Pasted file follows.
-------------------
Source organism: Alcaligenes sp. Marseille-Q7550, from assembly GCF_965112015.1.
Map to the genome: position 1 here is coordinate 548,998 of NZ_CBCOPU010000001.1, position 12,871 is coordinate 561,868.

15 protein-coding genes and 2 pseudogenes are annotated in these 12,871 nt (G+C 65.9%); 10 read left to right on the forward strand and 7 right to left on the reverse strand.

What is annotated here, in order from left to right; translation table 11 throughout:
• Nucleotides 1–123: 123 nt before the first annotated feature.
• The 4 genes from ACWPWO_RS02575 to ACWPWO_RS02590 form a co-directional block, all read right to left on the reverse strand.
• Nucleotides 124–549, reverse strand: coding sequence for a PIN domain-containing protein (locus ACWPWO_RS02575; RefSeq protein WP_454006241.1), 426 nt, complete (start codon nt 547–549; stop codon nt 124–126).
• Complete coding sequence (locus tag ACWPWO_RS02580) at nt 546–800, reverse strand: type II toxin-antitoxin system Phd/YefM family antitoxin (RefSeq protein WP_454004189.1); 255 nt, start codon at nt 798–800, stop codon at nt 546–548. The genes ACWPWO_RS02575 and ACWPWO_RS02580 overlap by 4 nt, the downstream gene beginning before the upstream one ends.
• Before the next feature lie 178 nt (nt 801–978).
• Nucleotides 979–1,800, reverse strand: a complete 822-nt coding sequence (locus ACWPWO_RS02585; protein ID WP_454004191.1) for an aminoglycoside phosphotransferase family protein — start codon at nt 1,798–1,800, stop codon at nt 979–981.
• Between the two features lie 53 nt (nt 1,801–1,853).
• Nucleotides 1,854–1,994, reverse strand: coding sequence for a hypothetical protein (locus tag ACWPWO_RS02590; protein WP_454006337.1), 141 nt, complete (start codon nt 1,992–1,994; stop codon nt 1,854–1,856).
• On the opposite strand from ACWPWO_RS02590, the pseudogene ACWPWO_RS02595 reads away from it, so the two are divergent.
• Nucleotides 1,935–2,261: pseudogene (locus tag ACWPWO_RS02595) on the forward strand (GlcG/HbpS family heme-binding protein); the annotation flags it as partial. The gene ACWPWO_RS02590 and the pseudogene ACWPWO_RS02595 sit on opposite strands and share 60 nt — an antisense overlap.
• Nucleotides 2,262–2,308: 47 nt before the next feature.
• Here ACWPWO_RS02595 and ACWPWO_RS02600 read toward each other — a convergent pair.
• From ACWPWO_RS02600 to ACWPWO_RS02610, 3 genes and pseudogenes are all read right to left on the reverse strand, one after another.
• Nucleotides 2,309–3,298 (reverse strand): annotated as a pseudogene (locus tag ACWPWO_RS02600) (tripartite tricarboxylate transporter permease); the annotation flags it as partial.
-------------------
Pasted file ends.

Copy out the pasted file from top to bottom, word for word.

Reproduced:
Source organism: Alcaligenes sp. Marseille-Q7550, from assembly GCF_965112015.1.
Map to the genome: position 1 here is coordinate 548,998 of NZ_CBCOPU010000001.1, position 12,871 is coordinate 561,868.

15 protein-coding genes and 2 pseudogenes are annotated in these 12,871 nt (G+C 65.9%); 10 read left to right on the forward strand and 7 right to left on the reverse strand.

What is annotated here, in order from left to right; translation table 11 throughout:
• Nucleotides 1–123: 123 nt before the first annotated feature.
• The 4 genes from ACWPWO_RS02575 to ACWPWO_RS02590 form a co-directional block, all read right to left on the reverse strand.
• Nucleotides 124–549, reverse strand: coding sequence for a PIN domain-containing protein (locus ACWPWO_RS02575; RefSeq protein WP_454006241.1), 426 nt, complete (start codon nt 547–549; stop codon nt 124–126).
• Complete coding sequence (locus tag ACWPWO_RS02580) at nt 546–800, reverse strand: type II toxin-antitoxin system Phd/YefM family antitoxin (RefSeq protein WP_454004189.1); 255 nt, start codon at nt 798–800, stop codon at nt 546–548. The genes ACWPWO_RS02575 and ACWPWO_RS02580 overlap by 4 nt, the downstream gene beginning before the upstream one ends.
• Before the next feature lie 178 nt (nt 801–978).
• Nucleotides 979–1,800, reverse strand: a complete 822-nt coding sequence (locus ACWPWO_RS02585; protein ID WP_454004191.1) for an aminoglycoside phosphotransferase family protein — start codon at nt 1,798–1,800, stop codon at nt 979–981.
• Between the two features lie 53 nt (nt 1,801–1,853).
• Nucleotides 1,854–1,994, reverse strand: coding sequence for a hypothetical protein (locus tag ACWPWO_RS02590; protein WP_454006337.1), 141 nt, complete (start codon nt 1,992–1,994; stop codon nt 1,854–1,856).
• On the opposite strand from ACWPWO_RS02590, the pseudogene ACWPWO_RS02595 reads away from it, so the two are divergent.
• Nucleotides 1,935–2,261: pseudogene (locus tag ACWPWO_RS02595) on the forward strand (GlcG/HbpS family heme-binding protein); the annotation flags it as partial. The gene ACWPWO_RS02590 and the pseudogene ACWPWO_RS02595 sit on opposite strands and share 60 nt — an antisense overlap.
• Nucleotides 2,262–2,308: 47 nt before the next feature.
• Here ACWPWO_RS02595 and ACWPWO_RS02600 read toward each other — a convergent pair.
• From ACWPWO_RS02600 to ACWPWO_RS02610, 3 genes and pseudogenes are all read right to left on the reverse strand, one after another.
• Nucleotides 2,309–3,298 (reverse strand): annotated as a pseudogene (locus tag ACWPWO_RS02600) (tripartite tricarboxylate transporter permease); the annotation flags it as partial.